Some nests are mud. Others shine
with tinsel and the feathers of other birds.
When comes the time to raise us, send us soaring
into skies, will even the ostrich take with grace
to unknown air? In that moment of miracle, all
can rise, if the seed you eat is deep belief.
Wide-winged, wondrous, the swan will ascend.
The wren, too, shall be lifted, heart thudding,
wing a-quiver, higher even than hope can go.

The Friday before our local election day, one of the candidates showed up at my door with the “insider information” that I’m a mail-in voter and my ballot hadn’t yet been received.

“How do you guys know this, anyway?” I asked him. He said, “I don’t know, they just tell me, and I try not to get involved in the particulars.” I had put my ballot in the mail the day before.

So the powers-that-be know when my vote has been cast.

If they can know this about me, why don’t they know that I’ve contacted public officials to no avail for years about safety issues on my block, such as the lack of water run-off drainage? In the summer, this leads to the formation of a tiny river on the street in front of my house, causing cars to hydroplane. In the winter, it becomes a frozen lake so treacherous, I’ve seen cars spin out and nearly crash.

And why don’t they know that school kids have to walk to the bus stop in the street with cars whizzing by because only half of our block has sidewalks? 

As it turns out, we only had a 23% voter turn-out. If your representatives aren’t representing you, it’s time to turn them out. When it’s time for change, vote.

Apparently, the poet Rumi visited me in a dream. There can be no other explanation for the words that came to me on waking. But that’s how poetry often happens to me. I start with a blank page (or a blank mind) and the words fill in by themselves. The only question left is what to do with them? And the answer — again as usual — is to pass them on to you.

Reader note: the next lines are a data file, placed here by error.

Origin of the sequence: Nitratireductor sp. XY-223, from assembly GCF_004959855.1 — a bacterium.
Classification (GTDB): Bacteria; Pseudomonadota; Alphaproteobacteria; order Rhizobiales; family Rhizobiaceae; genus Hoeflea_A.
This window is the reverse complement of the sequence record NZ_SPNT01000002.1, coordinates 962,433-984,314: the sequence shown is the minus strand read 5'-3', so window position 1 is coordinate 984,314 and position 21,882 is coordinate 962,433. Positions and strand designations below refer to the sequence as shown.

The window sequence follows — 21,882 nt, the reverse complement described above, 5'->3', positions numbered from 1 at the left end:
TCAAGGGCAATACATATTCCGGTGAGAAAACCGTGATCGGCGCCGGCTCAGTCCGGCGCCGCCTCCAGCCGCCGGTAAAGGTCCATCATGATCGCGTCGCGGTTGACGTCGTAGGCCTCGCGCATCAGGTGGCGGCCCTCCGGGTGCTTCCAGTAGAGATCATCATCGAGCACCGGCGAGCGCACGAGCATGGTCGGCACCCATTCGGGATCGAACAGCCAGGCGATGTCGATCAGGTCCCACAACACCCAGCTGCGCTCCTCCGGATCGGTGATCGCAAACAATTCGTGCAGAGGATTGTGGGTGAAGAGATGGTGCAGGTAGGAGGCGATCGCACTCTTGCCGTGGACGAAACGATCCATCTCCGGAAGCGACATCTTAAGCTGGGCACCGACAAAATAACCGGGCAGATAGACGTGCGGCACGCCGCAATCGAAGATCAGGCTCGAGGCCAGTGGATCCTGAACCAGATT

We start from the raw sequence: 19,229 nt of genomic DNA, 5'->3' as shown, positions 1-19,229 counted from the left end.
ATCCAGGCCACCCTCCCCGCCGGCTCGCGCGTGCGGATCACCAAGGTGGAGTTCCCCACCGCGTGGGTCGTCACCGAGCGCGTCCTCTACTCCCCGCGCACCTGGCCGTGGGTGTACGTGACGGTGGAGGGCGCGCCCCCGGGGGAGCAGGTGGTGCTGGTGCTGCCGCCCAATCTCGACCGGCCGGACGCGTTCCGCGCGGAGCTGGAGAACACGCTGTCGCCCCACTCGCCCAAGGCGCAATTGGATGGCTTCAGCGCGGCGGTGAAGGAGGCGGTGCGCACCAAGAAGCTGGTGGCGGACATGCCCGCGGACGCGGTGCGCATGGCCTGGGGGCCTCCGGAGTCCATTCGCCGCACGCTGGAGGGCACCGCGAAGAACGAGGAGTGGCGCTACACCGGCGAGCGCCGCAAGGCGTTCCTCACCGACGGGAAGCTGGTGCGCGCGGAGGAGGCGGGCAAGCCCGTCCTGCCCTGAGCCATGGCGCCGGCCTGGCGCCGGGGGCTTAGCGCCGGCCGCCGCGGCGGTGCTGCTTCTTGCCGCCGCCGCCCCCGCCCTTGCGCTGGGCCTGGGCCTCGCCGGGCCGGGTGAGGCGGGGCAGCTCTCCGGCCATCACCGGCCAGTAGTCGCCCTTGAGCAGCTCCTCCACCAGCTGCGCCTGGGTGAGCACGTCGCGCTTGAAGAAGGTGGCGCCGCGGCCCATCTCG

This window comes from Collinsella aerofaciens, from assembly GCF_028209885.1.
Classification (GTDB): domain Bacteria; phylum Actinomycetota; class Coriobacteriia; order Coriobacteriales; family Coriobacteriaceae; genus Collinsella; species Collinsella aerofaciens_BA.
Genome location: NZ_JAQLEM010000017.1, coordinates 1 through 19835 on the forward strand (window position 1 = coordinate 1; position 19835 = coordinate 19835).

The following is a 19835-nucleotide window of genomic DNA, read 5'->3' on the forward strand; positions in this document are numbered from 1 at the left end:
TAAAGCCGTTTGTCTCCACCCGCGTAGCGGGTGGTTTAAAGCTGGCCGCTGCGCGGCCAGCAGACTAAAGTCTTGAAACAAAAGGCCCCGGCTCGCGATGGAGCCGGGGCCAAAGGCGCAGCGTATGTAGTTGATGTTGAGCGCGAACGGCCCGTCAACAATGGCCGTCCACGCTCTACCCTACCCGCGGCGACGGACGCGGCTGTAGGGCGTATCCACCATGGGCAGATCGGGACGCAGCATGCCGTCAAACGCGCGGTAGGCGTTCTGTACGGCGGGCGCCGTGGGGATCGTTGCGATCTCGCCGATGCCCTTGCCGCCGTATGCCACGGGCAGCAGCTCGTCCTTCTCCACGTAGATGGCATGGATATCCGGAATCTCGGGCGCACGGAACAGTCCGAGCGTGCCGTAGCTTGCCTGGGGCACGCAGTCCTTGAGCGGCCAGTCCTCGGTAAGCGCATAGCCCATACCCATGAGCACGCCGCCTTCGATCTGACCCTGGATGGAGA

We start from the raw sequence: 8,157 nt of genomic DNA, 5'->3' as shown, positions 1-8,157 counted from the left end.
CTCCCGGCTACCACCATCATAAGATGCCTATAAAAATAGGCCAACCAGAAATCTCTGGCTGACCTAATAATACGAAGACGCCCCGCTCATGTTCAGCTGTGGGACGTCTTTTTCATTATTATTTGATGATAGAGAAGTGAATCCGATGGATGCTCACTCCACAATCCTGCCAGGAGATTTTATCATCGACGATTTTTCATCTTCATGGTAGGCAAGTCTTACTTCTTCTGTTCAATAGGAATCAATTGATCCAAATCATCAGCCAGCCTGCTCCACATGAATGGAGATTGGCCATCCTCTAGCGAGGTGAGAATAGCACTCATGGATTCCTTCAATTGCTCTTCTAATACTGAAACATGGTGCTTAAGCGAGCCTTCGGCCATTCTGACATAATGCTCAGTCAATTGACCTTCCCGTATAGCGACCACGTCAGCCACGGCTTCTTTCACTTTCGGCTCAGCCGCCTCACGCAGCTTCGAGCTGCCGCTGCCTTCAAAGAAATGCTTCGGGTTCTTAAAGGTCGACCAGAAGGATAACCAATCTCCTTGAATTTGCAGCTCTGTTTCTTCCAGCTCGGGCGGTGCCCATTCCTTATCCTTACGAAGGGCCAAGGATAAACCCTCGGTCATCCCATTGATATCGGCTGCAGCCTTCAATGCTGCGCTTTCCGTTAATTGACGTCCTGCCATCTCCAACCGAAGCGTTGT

My beloved stands before a door
holding a heart-shaped key. I ask:
What does it open? He smiles.
Whatever it is that you cannot open
any other way — neither with fine
instruments of logic nor brute strength;
that which will not yield to cajolery or
flattery, nor open to sweet words mouthed,
or prying fingers that seek to clench, contain.
That which only the heart can truly fathom.

And then I see it: the heart-shaped hole
in my beloved. Into it, I fit the key and
twist it. There is a whir, as if wind is
flowing through an open doorway,
and I see my beloved as if after
a thousand years of travel.
And we are one, at last.

It seems as if we’re always waiting for God — to answer our prayers, to point us in a new direction, to give us a sign. But why would God lag behind us? It is ludicrous to contemplate. God, if anything, is way ahead of us. What if the truth is this: God is actually waiting for us — to do something, to hear something, to be something. How would we respond? More importantly, how will we respond when we realize it’s happening right this very minute?

You’d tap your watch if you wore one
to indicate my tardiness, and still
I cannot plumb your intentions.
Whatever sign you sent, I missed:
the alarm too silent for my aging ears,
the town crier lost on the wrong street.
I am left imagining your expression —
mildly amused? Vaguely disgruntled?
Or endlessly patient — that would wound
most, I think, the inference of my neglect.
You’ve given me boards, washers, screws,
but the instructions, I believe, are in Swedish.
Are we building a table? Or a catapult?
Should I pack a suitcase or board up the door?
I know the answer of course, it is there,
hiding behind the author of Hedda Gabler